Key words: Peacebuilding; liberal peace; agency; hybridity; non-linearity; new materialism; conflict resolution; indigenous peace-making.
Wren Chadwick/Tobias Debiel/Frank Gadinger
Editorial: The (Liberal) Emperor’s New Clothes? Relational Sensibility and the Future of Peacebuilding
Relational Sensibility in Peacebuilding: Emancipation, Tyranny, or Transformation?
Relational Sensibilities: The End of the Road for ‘Liberal Peace’
Strategic Essentialism and the Possibilities of Critique in Peacebuilding
Peacebuilding on Bougainville: International Intervention Meets Local Resilience
Louise Wiuff Moe
Relationality and Pragmatism in Peacebuilding: Reflections on Somaliland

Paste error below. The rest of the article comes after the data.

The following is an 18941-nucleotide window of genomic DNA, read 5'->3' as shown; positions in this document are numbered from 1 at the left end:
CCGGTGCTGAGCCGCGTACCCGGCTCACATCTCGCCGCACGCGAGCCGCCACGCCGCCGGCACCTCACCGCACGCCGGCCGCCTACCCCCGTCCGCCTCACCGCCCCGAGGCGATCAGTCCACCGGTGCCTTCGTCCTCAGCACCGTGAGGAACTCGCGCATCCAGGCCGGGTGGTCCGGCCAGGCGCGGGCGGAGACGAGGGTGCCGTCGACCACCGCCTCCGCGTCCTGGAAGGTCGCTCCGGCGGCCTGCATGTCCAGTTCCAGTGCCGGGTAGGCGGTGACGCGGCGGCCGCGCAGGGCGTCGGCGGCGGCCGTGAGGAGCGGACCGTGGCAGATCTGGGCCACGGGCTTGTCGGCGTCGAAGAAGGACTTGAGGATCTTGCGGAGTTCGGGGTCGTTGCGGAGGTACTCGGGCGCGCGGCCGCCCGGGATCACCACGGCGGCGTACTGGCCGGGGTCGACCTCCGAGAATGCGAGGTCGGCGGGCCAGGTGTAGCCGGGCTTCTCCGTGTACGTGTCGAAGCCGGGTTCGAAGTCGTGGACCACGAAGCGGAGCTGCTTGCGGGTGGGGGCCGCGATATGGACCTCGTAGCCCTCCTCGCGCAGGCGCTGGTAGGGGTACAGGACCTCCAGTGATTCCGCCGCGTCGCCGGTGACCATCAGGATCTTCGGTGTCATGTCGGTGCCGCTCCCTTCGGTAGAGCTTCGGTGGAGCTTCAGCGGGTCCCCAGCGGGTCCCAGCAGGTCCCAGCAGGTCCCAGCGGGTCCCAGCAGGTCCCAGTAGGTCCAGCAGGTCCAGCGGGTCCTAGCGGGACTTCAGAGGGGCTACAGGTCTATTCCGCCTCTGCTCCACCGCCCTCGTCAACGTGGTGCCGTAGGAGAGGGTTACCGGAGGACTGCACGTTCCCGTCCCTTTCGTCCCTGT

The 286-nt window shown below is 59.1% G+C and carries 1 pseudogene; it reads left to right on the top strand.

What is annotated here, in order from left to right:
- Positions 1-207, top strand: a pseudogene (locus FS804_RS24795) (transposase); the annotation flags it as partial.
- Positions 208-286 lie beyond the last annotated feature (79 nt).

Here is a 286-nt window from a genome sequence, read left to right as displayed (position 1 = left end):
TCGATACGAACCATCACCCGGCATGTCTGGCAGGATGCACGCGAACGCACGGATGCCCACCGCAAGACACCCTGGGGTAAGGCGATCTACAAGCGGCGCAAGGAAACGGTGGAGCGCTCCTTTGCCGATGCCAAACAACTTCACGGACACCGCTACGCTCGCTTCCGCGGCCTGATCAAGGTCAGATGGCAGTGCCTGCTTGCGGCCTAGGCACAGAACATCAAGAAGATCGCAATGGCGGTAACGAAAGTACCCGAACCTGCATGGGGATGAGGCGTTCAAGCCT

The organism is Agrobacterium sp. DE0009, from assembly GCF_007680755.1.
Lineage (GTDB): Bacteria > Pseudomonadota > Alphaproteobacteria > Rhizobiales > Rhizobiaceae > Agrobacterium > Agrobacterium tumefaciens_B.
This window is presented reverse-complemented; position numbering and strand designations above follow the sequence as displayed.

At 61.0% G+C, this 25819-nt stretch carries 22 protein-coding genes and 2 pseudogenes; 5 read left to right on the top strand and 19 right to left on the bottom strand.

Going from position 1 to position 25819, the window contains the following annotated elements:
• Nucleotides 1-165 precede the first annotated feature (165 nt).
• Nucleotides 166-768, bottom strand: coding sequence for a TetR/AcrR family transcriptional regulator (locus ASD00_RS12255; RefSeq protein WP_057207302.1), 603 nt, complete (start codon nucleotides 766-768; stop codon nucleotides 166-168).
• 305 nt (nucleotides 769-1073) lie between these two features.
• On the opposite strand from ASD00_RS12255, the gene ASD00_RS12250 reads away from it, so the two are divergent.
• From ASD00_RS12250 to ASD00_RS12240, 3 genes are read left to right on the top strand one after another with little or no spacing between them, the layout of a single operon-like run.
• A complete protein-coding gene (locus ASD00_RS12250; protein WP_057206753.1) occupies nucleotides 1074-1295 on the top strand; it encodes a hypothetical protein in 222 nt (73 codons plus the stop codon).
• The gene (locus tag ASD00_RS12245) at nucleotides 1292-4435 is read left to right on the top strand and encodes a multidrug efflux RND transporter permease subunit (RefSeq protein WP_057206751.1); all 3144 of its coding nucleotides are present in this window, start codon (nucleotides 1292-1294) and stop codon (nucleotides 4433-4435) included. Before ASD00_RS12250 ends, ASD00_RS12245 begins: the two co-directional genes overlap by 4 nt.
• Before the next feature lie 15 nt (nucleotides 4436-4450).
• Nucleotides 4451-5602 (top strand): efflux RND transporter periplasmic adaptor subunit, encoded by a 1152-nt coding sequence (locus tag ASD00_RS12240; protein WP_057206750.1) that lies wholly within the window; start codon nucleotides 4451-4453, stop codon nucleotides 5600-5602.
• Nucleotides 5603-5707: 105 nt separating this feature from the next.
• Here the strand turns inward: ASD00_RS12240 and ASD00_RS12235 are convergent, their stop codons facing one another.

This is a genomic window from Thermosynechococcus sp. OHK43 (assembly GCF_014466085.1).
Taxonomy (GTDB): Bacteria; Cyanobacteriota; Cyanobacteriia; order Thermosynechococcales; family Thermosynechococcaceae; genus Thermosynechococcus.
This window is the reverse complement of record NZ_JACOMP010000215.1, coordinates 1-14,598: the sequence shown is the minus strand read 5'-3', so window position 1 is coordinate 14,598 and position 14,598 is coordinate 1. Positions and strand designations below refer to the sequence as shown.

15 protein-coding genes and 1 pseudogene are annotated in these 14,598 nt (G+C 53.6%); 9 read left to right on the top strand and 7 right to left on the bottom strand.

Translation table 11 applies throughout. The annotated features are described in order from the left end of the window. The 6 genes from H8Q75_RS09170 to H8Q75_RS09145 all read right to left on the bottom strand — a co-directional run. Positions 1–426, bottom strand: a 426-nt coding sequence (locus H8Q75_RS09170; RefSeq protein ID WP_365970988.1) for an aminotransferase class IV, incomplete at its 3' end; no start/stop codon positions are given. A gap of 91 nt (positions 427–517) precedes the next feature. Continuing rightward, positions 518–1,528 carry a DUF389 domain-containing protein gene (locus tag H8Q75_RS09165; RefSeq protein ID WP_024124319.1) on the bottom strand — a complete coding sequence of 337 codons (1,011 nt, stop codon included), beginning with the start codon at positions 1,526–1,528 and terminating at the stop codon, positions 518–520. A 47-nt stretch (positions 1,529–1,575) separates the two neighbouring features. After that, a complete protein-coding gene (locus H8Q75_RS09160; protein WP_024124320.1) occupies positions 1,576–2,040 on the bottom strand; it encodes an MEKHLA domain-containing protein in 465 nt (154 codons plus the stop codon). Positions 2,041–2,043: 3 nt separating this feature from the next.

Provokation über Kreuz – Positionen zur Blasphemiedebatte
Claus Leggewie and Marcel Siepmann (eds.)
Global Dialogues 1, Duisburg 2013
It has been some time since a talk on religion made quite as many waves as has Martin Mosebach’s lecture ‘Wagnis Blasphemie’ (‘Daring Blasphemy’), delivered at the Institute for Advanced Study in the Humanities in Essen as part of the Centre for Global Cooperation Research workshop ‘Free Speech in a Multicultural World’. Having provoked immediate criticism (but also some positive feedback) at the workshop itself, the talk, published soon afterwards in a number of national dailies, triggered an intense debate across most of Germany’s quality press—a debate documented in this issue of Global Dialogues.
Vom Wert des Verbietens – Martin Mosebach
Triumph des Vulgärrationalismus – Navid Kermani
Beleidigung Gottes oder der Gläubigen? – Robert Spaemann
Bürgertugenden lassen sich nicht erzwingen – Friedrich Wilhelm Graf
Lust auf Zensur – Ijoma Mangold
Staat hat nicht über Religion zu befinden – Claus Leggewie
We Respect the Believer – Brun-Otto Bryde
Faksimile einer Rede – Martin Mosebach